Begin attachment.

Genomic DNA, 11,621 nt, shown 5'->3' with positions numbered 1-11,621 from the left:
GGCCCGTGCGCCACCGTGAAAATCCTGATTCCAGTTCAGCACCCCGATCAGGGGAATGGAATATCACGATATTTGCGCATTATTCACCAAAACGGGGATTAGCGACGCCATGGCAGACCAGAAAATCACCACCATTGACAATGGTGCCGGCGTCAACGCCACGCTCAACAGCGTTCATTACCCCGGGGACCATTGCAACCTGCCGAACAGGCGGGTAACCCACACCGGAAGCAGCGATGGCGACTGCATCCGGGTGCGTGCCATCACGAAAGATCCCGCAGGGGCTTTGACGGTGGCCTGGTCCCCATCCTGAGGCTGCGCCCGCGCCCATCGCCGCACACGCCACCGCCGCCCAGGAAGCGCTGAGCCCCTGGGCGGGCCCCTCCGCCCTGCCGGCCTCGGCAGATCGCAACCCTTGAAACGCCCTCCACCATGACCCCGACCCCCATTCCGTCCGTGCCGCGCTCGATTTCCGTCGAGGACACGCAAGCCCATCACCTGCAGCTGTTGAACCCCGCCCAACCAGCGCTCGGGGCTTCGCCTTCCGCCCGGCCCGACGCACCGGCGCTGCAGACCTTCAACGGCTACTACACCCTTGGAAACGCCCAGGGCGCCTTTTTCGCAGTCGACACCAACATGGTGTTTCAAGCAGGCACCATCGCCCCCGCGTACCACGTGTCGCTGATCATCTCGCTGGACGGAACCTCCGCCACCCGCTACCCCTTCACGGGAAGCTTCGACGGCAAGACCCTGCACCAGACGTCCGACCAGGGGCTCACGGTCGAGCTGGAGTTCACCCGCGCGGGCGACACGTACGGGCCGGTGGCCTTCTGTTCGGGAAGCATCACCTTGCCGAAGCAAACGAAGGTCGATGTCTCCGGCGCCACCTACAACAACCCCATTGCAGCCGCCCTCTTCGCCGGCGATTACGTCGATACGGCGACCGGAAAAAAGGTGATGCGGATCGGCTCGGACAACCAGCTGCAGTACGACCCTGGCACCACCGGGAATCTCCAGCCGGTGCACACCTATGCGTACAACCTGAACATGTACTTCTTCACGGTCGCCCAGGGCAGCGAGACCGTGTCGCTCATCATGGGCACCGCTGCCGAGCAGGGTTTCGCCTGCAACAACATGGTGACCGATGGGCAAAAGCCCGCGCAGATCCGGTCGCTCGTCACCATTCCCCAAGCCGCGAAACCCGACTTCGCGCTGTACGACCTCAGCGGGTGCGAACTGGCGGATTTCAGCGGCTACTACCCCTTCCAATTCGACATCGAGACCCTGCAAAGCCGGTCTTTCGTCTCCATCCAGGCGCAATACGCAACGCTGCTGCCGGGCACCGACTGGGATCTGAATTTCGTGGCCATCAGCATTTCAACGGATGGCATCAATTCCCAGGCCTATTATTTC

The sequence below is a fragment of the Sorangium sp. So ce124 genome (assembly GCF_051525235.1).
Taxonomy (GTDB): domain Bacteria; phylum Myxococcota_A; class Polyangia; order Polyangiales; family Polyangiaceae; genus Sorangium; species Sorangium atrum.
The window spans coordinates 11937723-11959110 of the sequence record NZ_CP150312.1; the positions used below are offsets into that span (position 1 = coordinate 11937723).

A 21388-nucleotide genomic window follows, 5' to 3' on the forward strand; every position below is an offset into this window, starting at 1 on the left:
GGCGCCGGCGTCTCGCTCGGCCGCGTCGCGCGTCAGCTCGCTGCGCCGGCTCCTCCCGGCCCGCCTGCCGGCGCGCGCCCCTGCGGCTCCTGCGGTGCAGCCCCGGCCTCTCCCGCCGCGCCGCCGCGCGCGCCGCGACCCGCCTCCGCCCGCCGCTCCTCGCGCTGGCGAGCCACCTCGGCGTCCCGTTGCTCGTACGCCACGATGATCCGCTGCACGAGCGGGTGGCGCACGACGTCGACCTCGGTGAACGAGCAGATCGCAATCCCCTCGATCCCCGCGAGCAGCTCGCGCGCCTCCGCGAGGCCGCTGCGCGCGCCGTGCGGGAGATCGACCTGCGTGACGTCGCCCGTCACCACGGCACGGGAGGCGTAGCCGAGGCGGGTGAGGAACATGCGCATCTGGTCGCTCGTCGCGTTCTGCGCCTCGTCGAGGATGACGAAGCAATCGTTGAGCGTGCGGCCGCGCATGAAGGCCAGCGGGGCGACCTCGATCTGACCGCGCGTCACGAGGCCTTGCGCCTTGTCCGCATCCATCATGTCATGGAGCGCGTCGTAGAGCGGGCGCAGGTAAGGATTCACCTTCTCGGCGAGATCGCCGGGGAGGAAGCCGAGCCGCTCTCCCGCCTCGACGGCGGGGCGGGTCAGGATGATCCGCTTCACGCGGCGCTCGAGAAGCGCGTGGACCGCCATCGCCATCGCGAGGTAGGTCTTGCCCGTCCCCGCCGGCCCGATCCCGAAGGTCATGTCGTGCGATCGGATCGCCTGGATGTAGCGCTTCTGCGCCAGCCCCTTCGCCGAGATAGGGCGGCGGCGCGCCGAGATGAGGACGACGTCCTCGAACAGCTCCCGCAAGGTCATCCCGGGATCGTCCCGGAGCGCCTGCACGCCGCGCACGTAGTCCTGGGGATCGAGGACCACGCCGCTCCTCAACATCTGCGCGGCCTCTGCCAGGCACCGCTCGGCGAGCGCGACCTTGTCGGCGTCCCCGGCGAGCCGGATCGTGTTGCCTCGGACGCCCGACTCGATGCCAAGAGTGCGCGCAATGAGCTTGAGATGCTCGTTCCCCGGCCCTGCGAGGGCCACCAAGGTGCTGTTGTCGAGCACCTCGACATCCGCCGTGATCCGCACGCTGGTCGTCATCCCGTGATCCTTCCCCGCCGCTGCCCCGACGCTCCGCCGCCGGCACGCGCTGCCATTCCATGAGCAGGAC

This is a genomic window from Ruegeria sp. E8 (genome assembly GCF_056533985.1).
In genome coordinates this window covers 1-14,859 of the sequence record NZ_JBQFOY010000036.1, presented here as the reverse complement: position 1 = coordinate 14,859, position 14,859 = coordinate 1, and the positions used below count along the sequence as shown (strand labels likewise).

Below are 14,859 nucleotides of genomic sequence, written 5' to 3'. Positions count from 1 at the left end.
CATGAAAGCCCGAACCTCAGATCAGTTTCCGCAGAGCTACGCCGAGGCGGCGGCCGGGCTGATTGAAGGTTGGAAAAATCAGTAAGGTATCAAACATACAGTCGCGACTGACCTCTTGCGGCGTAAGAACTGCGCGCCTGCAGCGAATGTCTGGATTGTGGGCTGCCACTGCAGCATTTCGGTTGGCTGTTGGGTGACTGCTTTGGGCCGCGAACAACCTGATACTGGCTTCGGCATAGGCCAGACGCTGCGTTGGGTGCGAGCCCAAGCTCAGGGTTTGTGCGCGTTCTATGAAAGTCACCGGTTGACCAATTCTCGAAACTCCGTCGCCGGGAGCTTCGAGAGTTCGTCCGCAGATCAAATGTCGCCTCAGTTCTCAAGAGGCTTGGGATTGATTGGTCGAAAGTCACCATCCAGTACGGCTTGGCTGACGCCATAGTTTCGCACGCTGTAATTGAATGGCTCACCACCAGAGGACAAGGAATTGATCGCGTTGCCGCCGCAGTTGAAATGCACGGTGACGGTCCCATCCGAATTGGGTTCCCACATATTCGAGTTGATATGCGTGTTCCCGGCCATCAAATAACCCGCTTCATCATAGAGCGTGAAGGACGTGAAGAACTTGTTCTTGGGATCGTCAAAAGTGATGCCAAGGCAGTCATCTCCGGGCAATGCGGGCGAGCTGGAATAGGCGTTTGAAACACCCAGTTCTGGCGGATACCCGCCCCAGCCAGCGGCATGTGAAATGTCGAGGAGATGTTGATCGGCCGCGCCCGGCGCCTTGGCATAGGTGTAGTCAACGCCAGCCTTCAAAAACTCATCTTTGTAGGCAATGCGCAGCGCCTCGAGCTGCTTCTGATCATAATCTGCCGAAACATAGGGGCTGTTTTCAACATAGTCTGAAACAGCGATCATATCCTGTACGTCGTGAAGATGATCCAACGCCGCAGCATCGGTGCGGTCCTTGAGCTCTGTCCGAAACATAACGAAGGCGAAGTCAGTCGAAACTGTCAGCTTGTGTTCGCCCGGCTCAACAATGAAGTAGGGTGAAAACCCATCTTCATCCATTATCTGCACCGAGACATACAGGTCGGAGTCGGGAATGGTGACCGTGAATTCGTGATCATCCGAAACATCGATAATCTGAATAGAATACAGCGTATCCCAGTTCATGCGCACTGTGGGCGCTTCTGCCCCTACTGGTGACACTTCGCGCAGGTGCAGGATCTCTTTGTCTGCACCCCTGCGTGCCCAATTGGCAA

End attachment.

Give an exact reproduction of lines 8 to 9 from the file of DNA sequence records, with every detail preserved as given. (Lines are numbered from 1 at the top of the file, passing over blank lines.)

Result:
This is a genomic window from Ruegeria sp. E8 (genome assembly GCF_056533985.1).
In genome coordinates this window covers 1-14,859 of the sequence record NZ_JBQFOY010000036.1, presented here as the reverse complement: position 1 = coordinate 14,859, position 14,859 = coordinate 1, and the positions used below count along the sequence as shown (strand labels likewise).